Friday Reads: The Library of Congress Prize for American Fiction
As we congratulate Colson Whitehead this week on winning the 2020 Library of Congress Prize for American Fiction, the youngest writer to have done so, we’re also highlighting previous winners published by Penguin Random House. Established in 2008, the Library of Congress Prize for American Fiction “is meant to honor an American literary writer whose body of work is distinguished not only for its mastery of the art but also for its originality of thought and imagination. The award seeks to commend strong, unique, enduring voices that, throughout long, consistently accomplished careers, have told us something about the American experience.” (loc.gov). We invite you to discover, or rediscover, the following seminal novels by American masters:
Library of Congress Prize for American Fiction winners:
2020: Colson Whitehead
Here is Colson Whitehead’s bravura follow-up to his Pulitzer Prize- and National Book Award-winning #1 New York Times bestseller, The Underground Railroad. The Nickel Boys brilliantly dramatizes another strand of American history through the story of two boys sentenced to a hellish reform school in Jim Crow-era Florida. Based on the real story of a reform school in Florida that operated for more than a century and scarred the lives of thousands of children, The Nickel Boys is a devastating, riveting narrative that showcases a great American novelist writing at the height of his powers.
2019: Richard Ford
As a sportswriter, Frank Bascombe makes his living studying people—men, mostly—who live entirely within themselves. This is a condition that Frank himself aspires to. But at thirty-eight, he suffers from incurable dreaminess, occasional pounding of the heart, and the not-too-distant losses of a career, a son, and a marriage. In the course of the Easter week in which Ford’s moving novel transpires, Bascombe will end up losing the remnants of his familiar life, though with his spirits soaring.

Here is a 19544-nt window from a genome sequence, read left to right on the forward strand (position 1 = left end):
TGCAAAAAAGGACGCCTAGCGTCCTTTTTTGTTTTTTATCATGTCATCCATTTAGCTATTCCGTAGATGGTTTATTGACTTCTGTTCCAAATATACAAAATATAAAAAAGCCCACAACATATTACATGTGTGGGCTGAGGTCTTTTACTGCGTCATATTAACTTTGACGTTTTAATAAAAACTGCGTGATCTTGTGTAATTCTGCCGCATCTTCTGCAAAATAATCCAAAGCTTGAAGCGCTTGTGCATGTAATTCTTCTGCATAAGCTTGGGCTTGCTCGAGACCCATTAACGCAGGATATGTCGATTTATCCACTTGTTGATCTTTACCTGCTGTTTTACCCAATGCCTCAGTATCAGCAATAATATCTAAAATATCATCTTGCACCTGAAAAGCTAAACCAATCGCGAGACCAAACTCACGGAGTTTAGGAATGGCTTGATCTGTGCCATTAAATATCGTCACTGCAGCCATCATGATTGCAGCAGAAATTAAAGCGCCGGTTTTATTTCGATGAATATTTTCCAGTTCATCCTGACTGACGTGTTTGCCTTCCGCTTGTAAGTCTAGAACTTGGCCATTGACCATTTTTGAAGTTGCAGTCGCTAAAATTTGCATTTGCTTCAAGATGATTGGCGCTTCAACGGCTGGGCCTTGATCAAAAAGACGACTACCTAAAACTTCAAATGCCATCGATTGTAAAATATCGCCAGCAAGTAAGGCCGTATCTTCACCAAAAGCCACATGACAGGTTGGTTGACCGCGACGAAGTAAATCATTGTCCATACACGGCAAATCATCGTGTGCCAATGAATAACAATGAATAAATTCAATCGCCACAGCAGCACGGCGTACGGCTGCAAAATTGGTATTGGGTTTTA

2017: Denis Johnson
Twenty-five years after Jesus’ Son, a haunting new collection of short stories on mortality and transcendence, from the National Book Award winner and two-time Pulitzer Prize finalist.
The characters in these stories are haunted by the ghosts of the past: Some atone for old mistakes and youthful indiscretions, others care for ailing friends and remember long-departed loves, and one is obsessed with the strange entanglement of insanity and genius that has occupied his entire life. Finished shortly before Johnson’s death, this collection is a summation of his career, a monument to a writer whose work will live on for many years to come.
2014: E.L. Doctorow
Published in 1975, Ragtime changed our very concept of what a novel could be. The story opens in 1906 in New Rochelle, New York, at the home of an affluent American family. One lazy Sunday afternoon, the famous escape artist Harry Houdini swerves his car into a telephone pole outside their house. And almost magically, the line between fantasy and historical fact, between real and imaginary characters, disappears. Henry Ford, Emma Goldman, J. P. Morgan, Evelyn Nesbit, Sigmund Freud, and Emiliano Zapata slip in and out of the tale, crossing paths with Doctorow’s imagined family and other fictional characters, including an immigrant peddler and a ragtime musician from Harlem whose insistence on a point of justice drives him to revolutionary violence.